People with A and B blood group are more at risk of heart disease while those having the rarest AB type are the most vulnerable to cardiac ailments compared to blood type O, a new research has found.
Harvard University researchers concluded people with blood group AB were 23% more
likely to suffer from heart disease, while Group B blood increased the risk by 11%, and type A by 5%.
Scientists found that people with type O blood may benefit from a substance that is thought to assist blood flow and reduce clotting, an American Heart Association statement said.
"While people cannot change their blood type, our findings may help physicians better understand who is at risk for developing heart disease," Lead researcher Professor Lu Qi, from the Harvard School of Public Health in Boston, said.
"It is good to know your blood type the same way you should know your cholesterol or blood pressure numbers. If you know you're at higher risk, you can reduce the risk by adopting a healthier lifestyle, such as eating right, exercising and not smoking," Qi said.
The findings, published in the journal 'Arteriosclerosis', are based on an analysis of two large US health and lifestyle studies which involved 62,073 women from the Nurses' Health Study and 27,428 adults from the Health Professionals.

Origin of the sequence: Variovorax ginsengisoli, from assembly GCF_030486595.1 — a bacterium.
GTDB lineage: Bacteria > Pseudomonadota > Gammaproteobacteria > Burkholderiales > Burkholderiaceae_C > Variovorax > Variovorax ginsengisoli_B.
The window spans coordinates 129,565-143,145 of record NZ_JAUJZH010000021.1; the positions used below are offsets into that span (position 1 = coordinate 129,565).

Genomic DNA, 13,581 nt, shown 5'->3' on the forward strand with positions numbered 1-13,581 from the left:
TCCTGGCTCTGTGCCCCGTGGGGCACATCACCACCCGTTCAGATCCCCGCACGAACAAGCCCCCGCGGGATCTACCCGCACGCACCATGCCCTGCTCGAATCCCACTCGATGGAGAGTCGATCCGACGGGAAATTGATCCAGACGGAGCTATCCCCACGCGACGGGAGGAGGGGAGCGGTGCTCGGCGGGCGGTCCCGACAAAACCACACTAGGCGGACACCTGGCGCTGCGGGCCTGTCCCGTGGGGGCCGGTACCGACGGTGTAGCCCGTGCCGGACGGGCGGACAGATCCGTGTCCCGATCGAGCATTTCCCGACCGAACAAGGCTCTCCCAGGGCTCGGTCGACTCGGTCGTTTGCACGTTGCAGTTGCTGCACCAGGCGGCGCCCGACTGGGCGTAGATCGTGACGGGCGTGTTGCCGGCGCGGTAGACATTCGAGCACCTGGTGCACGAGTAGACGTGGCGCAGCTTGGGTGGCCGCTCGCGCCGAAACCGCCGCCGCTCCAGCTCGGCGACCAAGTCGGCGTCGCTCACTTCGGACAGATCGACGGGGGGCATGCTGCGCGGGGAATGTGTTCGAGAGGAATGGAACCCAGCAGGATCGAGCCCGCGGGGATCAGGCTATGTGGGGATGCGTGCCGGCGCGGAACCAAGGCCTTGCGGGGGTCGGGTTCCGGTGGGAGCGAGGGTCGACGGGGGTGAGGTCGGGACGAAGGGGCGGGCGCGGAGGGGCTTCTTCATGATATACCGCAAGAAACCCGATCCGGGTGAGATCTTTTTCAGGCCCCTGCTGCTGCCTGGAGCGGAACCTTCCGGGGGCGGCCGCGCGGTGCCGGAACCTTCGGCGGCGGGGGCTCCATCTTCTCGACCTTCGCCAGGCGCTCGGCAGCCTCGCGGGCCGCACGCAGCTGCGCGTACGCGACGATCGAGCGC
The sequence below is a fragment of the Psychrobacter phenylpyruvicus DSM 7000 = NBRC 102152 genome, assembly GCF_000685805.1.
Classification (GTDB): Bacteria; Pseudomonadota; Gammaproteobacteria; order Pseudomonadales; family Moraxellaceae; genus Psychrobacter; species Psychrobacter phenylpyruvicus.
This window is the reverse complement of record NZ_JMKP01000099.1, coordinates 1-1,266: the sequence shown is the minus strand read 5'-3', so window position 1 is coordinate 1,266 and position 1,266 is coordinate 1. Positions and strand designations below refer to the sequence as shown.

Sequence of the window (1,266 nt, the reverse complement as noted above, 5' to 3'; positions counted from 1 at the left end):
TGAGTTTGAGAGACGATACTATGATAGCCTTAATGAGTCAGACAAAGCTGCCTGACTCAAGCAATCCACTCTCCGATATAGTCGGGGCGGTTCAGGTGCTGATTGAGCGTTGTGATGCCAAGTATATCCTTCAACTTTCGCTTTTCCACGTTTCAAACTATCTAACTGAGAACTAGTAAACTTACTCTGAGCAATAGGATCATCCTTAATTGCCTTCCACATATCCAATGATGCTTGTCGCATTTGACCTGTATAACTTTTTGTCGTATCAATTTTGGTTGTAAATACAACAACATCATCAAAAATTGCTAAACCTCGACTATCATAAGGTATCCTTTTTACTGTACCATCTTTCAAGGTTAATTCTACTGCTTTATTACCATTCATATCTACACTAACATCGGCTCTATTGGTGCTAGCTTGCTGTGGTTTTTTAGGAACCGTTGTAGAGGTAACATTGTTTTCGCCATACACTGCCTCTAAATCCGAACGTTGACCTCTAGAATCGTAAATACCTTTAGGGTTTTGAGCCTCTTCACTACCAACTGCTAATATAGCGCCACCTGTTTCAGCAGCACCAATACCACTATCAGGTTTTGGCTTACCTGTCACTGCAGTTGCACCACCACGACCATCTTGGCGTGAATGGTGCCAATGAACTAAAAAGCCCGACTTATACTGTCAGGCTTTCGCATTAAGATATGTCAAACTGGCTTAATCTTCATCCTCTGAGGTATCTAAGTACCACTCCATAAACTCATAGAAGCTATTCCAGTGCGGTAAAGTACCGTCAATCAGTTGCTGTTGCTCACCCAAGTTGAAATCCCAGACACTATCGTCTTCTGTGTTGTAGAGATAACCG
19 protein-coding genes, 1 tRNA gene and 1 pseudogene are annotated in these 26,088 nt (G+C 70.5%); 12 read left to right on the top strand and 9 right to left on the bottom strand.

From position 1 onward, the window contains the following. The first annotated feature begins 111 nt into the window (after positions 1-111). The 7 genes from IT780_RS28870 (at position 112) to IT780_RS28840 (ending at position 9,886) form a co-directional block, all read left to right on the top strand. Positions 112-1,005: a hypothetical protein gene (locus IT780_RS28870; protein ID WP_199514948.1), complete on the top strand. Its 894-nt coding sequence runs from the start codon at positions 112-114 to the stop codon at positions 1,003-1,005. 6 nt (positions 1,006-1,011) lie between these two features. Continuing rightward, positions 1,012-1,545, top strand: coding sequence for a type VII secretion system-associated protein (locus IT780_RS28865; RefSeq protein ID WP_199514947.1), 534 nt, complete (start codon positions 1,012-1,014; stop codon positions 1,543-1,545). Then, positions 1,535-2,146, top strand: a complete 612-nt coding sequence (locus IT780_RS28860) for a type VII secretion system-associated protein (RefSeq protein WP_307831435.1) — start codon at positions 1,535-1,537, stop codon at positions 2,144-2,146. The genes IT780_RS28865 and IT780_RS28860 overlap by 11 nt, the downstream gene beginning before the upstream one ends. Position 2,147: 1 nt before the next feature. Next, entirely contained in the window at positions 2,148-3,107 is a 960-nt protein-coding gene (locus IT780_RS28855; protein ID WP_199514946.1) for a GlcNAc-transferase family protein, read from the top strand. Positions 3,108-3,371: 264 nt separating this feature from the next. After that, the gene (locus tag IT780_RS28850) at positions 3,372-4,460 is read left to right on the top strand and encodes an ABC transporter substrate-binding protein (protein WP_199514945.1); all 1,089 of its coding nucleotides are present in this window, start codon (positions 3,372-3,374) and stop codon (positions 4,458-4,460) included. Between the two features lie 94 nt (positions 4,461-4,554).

The study compared blood groups and heart disease incidence but did not analyse the complex biological mechanisms involved.
There is evidence that type A blood is associated with higher levels of 'bad' type of cholesterol, low density lipoprotein (LDL), which is more likely to fur up the arteries.
Scientists said that AB blood group is linked to inflammation, which also plays an important role in artery damage.
Experts warn that while blood type O may offer some protection from heart trouble, blood type alone will not compensate for other factors that are linked to cardiovascular disease.